'Anatomy of an Athlete' is showing at The Royal College of Surgeons’, Hunterian Museum until 29 September. Obi Chiejina put the exhibition of four new artworks from five medical artists under the microscope to discover that the boundaries between sport sciences and the illustrative arts are not as distinct as she thought.
As the exhibition title suggests the artwork documents the anatomical changes of sports women and men taking part in elite sports. The Hunterian Museum and Archives houses the collection of John Hunter the founding father of anatomical surgery. John Hunter’s practice as an anatomist and surgeon in the eighteenth century was based upon a keen interest in other disciplines including biochemistry and pathology, erudite observations in animal experiments and a willingness to question scientific conventions regarding the human body.
Hunter’s multidisciplinary approach to anatomy informs the development phase of the latest temporary exhibition from the Qvist Gallery (Hunterian Museum’s temporary gallery space) ‘Anatomy Now.’ At the development stage the Hunterian Museum worked with a non-heritage organisation The Medical Artists’ Association of Great Britain (the professional body for medical artists in the United Kingdom) to commission four new artworks
Five medical artists created a series of outdoor ‘art laboratories’ to observe anatomical changes of women and men participating in sprinting, hurdles, canoeing and hockey. Recording arm and leg movements during sports events required an advanced knowledge of fine art techniques, video production, medicine, sports science, computer aided design and visual technology. The anatomical illustrations, video installation and wax model were then arranged within the gallery space to meet the challenges in museum visitor and communications policies.
The artist Emily Evans designed an art experiment to view and understand the motion of hamstring muscles during running and jumping. Her findings from this experiment are documented in three 2D illustrations and an ink/pencil drawing collectively known as ‘Hurdles.’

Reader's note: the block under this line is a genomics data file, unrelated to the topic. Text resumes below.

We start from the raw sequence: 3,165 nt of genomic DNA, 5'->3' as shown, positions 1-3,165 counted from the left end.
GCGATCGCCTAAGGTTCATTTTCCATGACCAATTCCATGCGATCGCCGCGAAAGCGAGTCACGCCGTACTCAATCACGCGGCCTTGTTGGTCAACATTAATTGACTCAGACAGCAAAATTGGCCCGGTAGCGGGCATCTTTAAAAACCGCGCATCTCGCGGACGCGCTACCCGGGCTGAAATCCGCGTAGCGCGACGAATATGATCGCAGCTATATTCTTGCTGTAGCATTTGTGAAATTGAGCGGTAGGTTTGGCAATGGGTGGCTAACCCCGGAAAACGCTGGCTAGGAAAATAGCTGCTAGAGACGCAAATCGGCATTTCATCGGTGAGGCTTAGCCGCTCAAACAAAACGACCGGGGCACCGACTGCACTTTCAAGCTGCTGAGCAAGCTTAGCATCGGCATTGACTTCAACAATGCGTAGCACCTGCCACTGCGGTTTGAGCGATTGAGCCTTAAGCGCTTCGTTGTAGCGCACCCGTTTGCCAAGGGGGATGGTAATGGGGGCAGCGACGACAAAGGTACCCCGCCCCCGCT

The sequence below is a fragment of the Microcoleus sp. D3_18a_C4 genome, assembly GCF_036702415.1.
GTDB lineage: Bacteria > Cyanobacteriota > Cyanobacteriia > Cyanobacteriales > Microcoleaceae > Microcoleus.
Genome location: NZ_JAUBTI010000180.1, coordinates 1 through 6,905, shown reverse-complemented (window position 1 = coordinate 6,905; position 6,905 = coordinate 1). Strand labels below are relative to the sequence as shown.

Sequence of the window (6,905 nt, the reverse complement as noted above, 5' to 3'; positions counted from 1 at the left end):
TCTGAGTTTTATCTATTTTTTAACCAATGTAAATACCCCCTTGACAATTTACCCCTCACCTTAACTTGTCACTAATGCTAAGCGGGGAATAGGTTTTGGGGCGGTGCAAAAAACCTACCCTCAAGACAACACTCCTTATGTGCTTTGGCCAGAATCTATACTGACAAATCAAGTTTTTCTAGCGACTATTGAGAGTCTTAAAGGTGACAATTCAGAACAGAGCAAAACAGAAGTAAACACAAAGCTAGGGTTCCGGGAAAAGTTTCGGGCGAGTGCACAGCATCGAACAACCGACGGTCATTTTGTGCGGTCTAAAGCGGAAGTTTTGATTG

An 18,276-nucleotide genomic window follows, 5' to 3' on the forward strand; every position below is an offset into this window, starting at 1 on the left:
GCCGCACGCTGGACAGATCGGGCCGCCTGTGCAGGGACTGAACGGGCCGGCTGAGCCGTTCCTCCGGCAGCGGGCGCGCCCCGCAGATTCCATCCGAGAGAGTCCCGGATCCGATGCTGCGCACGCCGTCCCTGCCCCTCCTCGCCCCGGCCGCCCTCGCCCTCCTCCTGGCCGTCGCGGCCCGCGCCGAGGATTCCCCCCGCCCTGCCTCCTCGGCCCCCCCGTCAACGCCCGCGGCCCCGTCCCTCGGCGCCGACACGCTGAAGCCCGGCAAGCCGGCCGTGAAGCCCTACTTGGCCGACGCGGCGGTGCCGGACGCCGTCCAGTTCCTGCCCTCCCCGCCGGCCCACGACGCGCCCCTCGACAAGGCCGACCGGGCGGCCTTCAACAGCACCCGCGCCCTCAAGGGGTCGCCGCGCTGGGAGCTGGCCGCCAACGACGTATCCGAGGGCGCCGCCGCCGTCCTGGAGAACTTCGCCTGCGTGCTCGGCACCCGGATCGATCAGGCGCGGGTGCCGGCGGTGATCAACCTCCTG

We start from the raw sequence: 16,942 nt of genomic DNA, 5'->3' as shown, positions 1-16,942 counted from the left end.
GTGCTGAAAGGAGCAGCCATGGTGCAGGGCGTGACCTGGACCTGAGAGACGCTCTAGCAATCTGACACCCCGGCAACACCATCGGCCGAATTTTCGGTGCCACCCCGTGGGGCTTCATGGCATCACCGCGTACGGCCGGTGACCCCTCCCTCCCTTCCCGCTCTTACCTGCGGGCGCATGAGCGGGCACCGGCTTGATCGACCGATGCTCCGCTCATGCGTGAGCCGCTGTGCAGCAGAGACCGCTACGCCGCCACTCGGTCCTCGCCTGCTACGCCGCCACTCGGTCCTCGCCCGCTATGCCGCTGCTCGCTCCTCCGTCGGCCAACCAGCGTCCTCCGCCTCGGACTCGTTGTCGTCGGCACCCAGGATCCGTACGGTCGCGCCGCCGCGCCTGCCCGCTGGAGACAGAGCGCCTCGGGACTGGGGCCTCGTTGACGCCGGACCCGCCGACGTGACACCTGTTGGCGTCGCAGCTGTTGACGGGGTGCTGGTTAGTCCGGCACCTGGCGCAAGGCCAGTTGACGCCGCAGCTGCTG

The 2D images show the arrangement and movement of hamstring muscles in a computer generated female avatar taking part in a hurdle jump. The first image shows the contraction of the hamstring muscles during running, the second shows the extension of muscles whilst leaping over the hurdle barrier whilst the final illustration represents the relaxation of muscles after the hurdle jump is completed. The ink/pencil drawing takes a look at the role of physics in the sport of hurdling.
Presenting the minute details of human movement in the ‘flat’ 2D format poses challenges to the museum viewer. How can the medical artist give the perception of 3D representation of running, leaping and standing on paper?
Evans employs a computer generated female figure, 2D shadows, a monochrome palette to compel the visitor to closely inspect the arrangement, movement, contraction and relaxation of the hamstring muscles, tendons, upper limb, lower limb and knee. The human eye perceives the hamstring muscles (coloured a vibrant red) and avatar to ‘pop out’ from the illustration as well as move forward or upwards.
In contrast ‘Sprinting’ created by Richard Neave and Denise Smith fails to take account of the museum layout. I walk into an empty space and begin to read the ‘Sprinting’ information panel. Assuming that the artwork would immediately follow I continue to walk in a clock-wise direction. After pacing around the space twice, the exhibit in question - a miniature cadaver of the disabled athlete Richard Whitehead - is located in the middle of the Qvist Gallery!
The latest exhibition from the Hunterian Museum ‘Anatomy of an Athlete’ blurs the boundaries between the arts and sport science by revisiting and celebrating John Hunter’s innovative approach to anatomy.
‘Anatomy of an Athlete’ is on show at the Qvist Gallery, Hunterian Museum, 35-43 Lincoln's Inn Fields, London, WC2A 3PE until Saturday 29 September. Open Tuesday-Saturday 10am-5pm.
Go to the Royal College of Surgeons website for more details.
Please call 020 7869 6560 or email email@example.com if you would like assistance in planning your visit to the Museum.